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Labour calls for National Cladding Taskforce as it outlines plan to fix building safety crisis

The Labour Party has outlined its proposal to fix the cladding crisis ahead of a crunch debate tomorrow – calling for the establishment of a National Cladding Taskforce to oversee the work. 

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Keir Starmer has set out a six-point plan to address the cladding crisis (picture: Parliament TV)
Keir Starmer has set out a six-point plan to address the cladding crisis (picture: Parliament TV)

The Labour Party has outlined its proposal to fix the cladding crisis ahead of a crunch debate – calling for the establishment of a National Cladding Taskforce to oversee the work #UKhousing

Keir Starmer, the party leader, outlined six key demands from the party in a major escalation of its intervention in the building safety debate. It also published a new analysis which suggested 11 million people may be affected by the crisis – one in every five people in England.

In a press release, which cited Inside Housing’s reporting and research three times, Labour said the government should adopt the approach successfully applied in Victoria, Australia, where a state-wide taskforce has led the effort to identify, prioritise and remediate dangerous buildings (see box).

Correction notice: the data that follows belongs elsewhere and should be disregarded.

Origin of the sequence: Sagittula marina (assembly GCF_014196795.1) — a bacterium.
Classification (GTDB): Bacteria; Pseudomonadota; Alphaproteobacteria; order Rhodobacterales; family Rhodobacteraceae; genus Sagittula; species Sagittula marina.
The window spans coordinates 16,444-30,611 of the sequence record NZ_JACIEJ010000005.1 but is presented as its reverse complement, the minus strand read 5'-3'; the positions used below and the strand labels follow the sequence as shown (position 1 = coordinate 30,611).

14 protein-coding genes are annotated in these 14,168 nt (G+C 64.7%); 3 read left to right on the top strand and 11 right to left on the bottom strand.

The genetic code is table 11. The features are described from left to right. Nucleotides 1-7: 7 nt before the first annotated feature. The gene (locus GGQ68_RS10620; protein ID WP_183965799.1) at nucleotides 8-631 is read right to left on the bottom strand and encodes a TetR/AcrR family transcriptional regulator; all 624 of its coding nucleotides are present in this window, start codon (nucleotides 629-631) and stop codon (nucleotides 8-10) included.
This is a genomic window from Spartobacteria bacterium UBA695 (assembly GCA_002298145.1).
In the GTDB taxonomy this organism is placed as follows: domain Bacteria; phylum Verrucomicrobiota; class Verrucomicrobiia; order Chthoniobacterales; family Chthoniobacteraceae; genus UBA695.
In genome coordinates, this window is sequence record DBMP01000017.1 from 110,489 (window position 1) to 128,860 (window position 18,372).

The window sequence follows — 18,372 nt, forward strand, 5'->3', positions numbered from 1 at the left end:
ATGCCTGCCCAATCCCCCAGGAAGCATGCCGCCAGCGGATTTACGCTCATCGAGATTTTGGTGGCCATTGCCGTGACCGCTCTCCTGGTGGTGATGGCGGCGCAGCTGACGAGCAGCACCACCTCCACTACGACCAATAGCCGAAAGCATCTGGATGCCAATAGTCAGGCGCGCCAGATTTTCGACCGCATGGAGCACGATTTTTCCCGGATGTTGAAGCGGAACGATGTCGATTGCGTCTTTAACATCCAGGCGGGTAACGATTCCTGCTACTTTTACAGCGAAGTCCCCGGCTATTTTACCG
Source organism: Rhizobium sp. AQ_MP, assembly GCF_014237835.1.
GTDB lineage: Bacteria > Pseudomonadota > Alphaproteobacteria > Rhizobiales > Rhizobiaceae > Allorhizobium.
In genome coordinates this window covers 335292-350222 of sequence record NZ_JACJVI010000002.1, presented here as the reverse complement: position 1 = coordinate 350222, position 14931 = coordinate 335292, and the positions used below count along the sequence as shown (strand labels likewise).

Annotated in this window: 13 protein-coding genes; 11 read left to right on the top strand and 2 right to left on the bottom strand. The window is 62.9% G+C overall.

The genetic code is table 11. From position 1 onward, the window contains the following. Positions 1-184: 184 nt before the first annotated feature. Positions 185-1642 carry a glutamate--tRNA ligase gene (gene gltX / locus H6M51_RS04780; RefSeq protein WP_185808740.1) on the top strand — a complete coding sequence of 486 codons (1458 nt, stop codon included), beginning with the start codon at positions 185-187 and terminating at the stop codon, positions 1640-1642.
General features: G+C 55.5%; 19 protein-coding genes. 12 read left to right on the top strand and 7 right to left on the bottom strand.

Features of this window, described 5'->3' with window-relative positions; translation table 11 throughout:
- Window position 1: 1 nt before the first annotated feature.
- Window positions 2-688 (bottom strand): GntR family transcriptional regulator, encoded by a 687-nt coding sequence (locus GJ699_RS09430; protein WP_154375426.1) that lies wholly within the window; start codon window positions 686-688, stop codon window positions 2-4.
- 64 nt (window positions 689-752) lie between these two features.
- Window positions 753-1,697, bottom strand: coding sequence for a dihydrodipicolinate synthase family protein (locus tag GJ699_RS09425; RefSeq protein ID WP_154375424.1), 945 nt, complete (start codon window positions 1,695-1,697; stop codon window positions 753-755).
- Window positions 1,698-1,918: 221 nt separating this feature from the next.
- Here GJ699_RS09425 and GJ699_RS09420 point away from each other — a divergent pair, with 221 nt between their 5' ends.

This contrasts with England, where a decentralised approach means we still do not even have a comprehensive figure for the number of buildings affected.

Labour’s six demands are:

  • Immediate up-front funding for removing deadly cladding and other urgent fire safety work
  • Protecting leaseholders and taxpayers by pursuing those responsible for the cladding scandal for costs
  • A new, legally enforceable 2022 deadline to make homes safe
  • Legislation to protect residents from costs
  • Getting the market moving by ensuring affected residents can sell and re-mortgage
  • Stamping out rogue builders by reforming the sector

Several of the demands closely echo the End Our Cladding Scandal campaign which Inside Housing assisted leaseholder campaign groups to design and launch.